Totally agree on the site needing to be updated - it only works over http and Chrome always says "Not Secure". Getting a new SSL cert should be pretty easy

Michał Fidowicz

Thank you mate!


Funny… “the wrong crowd”… Wonder what you REALLY mean by that…
Also, what do you do when someone “like that” shows up?
If you only want a certain type of person there, what you have is an old school Car Club, not really an open event.


What do YOU think the author REALLY means by that?... What type of person do you think the author is talking about?

Michał Fidowicz

Sorry pal, there's no pedestal for you to climb onto here I'm afraid. The next sentence very clearly explains who the wrong crowd are.


No, what you have is a group of people with a passion for cars, not attention. Stop trying to make something out of nothing. Re read the post, as j_c suggests.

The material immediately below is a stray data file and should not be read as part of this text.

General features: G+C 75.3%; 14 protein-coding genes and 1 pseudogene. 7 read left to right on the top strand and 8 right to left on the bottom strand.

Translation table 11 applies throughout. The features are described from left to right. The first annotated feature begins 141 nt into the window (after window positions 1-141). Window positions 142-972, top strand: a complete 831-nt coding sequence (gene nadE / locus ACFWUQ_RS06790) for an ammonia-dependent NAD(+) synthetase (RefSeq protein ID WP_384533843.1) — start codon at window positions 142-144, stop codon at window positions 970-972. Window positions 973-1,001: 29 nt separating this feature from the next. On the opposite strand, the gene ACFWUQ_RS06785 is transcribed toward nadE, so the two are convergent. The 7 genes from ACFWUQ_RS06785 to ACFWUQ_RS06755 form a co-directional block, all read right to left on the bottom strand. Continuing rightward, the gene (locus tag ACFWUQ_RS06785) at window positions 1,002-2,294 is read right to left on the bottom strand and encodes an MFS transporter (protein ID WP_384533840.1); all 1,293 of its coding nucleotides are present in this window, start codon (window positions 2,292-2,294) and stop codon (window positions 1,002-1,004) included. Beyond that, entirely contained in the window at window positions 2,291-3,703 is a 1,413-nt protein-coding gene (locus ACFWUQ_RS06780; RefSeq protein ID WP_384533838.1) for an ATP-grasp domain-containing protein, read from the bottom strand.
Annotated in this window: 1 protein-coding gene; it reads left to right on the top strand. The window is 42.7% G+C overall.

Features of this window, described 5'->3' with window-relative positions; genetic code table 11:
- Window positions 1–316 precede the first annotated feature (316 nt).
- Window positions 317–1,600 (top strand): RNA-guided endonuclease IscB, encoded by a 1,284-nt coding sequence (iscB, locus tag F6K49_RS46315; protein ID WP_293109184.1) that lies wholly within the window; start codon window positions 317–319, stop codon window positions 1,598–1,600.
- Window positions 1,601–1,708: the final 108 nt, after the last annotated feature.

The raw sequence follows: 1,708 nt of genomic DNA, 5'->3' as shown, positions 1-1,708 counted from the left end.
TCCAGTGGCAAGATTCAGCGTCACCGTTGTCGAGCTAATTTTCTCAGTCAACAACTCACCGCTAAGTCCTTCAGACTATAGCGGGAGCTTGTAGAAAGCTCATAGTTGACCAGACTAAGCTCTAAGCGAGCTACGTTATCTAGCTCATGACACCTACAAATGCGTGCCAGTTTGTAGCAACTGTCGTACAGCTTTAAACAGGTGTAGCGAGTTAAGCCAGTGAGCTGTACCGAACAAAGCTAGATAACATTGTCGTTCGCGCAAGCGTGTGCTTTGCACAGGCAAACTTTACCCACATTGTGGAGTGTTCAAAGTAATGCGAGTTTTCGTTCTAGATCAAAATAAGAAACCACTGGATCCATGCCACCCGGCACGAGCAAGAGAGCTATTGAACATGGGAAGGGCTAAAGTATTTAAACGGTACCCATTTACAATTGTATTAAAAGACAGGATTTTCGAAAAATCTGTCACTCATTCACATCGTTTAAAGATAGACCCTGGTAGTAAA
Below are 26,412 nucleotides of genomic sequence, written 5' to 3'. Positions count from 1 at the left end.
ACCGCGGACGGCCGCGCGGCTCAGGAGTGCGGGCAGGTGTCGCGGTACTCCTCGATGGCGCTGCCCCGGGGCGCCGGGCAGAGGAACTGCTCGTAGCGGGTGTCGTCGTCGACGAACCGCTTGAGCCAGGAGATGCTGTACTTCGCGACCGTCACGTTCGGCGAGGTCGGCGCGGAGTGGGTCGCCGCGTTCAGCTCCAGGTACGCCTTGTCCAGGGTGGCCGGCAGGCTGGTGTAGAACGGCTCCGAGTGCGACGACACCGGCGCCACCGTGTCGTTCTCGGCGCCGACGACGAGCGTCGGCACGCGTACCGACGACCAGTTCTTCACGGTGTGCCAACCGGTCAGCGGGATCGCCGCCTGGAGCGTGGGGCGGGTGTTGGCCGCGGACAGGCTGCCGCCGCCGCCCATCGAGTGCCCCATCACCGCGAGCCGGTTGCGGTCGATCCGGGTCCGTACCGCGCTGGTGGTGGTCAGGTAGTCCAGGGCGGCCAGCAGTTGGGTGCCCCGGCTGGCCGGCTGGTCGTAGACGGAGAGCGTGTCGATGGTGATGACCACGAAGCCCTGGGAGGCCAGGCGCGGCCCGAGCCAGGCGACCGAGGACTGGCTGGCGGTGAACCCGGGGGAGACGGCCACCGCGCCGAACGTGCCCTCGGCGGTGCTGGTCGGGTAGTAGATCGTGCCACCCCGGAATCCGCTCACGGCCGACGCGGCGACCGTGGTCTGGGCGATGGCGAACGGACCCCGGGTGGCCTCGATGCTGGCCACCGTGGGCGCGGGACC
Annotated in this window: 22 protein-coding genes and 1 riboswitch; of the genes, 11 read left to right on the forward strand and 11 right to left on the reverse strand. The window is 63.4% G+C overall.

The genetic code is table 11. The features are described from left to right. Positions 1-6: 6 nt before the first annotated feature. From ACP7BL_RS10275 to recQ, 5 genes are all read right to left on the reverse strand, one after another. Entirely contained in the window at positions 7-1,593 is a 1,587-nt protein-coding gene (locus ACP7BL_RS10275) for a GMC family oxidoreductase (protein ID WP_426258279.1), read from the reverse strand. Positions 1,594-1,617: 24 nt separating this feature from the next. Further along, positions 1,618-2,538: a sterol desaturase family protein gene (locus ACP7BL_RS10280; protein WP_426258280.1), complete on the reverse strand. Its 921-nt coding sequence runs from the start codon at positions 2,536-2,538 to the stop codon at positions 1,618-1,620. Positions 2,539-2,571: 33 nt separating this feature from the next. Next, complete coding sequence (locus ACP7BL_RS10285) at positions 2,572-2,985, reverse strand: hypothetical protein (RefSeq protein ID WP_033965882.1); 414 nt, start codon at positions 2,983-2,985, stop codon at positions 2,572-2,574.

Given the popularity of "mexico meets" "certi drivers" and "takeovers" I think it's fairly clear what kind of people the wrong crowd are. As someone who, along with a good bunch of mates, hosts a monthly cars and coffee, these type of people are exactly who will get your good meets shut down quickly. We're in the middle of a housing estate and have little to no complaints, anyone who decides to leave like an idiot is publicly called out and its a 1 warning deal. If it happens twice you're not welcome back, people work hard to make these events happen, often for free and "the wrong crowd" pose a very real threat to the future of meets. They are however a totally open event, anyone is welcome, no matter what they drive, but they are all expected to arrive and leave in a sensible fashion and also treat all other members of the community and by extension their vehicles with respect. If they can follow those rules then they're more than welcome to come along to any of our events and we'll treat them the same as anyone else